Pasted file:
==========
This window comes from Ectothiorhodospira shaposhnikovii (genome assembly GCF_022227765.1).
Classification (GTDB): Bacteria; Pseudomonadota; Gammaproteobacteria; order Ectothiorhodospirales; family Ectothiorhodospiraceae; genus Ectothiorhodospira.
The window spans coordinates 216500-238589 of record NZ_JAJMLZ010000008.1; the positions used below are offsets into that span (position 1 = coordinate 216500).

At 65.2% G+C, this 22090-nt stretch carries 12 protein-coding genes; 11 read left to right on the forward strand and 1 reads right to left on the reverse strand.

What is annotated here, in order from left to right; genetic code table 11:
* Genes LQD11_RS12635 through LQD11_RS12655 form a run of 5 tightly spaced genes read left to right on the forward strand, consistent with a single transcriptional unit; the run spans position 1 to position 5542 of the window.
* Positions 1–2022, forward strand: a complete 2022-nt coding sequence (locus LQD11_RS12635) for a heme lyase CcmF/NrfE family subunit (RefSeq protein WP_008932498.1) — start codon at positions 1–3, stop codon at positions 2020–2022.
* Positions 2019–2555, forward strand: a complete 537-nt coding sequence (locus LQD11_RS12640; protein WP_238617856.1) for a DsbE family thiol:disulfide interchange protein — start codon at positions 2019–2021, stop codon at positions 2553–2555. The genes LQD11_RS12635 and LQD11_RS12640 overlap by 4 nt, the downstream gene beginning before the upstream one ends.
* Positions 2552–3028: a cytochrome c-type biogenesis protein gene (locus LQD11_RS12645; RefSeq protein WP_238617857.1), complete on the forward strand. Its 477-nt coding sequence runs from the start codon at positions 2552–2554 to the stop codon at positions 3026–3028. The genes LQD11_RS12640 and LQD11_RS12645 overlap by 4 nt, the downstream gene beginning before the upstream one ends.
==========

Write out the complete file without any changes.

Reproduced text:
This window comes from Ectothiorhodospira shaposhnikovii (genome assembly GCF_022227765.1).
Classification (GTDB): Bacteria; Pseudomonadota; Gammaproteobacteria; order Ectothiorhodospirales; family Ectothiorhodospiraceae; genus Ectothiorhodospira.
The window spans coordinates 216500-238589 of record NZ_JAJMLZ010000008.1; the positions used below are offsets into that span (position 1 = coordinate 216500).

At 65.2% G+C, this 22090-nt stretch carries 12 protein-coding genes; 11 read left to right on the forward strand and 1 reads right to left on the reverse strand.

What is annotated here, in order from left to right; genetic code table 11:
* Genes LQD11_RS12635 through LQD11_RS12655 form a run of 5 tightly spaced genes read left to right on the forward strand, consistent with a single transcriptional unit; the run spans position 1 to position 5542 of the window.
* Positions 1–2022, forward strand: a complete 2022-nt coding sequence (locus LQD11_RS12635) for a heme lyase CcmF/NrfE family subunit (RefSeq protein WP_008932498.1) — start codon at positions 1–3, stop codon at positions 2020–2022.
* Positions 2019–2555, forward strand: a complete 537-nt coding sequence (locus LQD11_RS12640; protein WP_238617856.1) for a DsbE family thiol:disulfide interchange protein — start codon at positions 2019–2021, stop codon at positions 2553–2555. The genes LQD11_RS12635 and LQD11_RS12640 overlap by 4 nt, the downstream gene beginning before the upstream one ends.
* Positions 2552–3028: a cytochrome c-type biogenesis protein gene (locus LQD11_RS12645; RefSeq protein WP_238617857.1), complete on the forward strand. Its 477-nt coding sequence runs from the start codon at positions 2552–2554 to the stop codon at positions 3026–3028. The genes LQD11_RS12640 and LQD11_RS12645 overlap by 4 nt, the downstream gene beginning before the upstream one ends.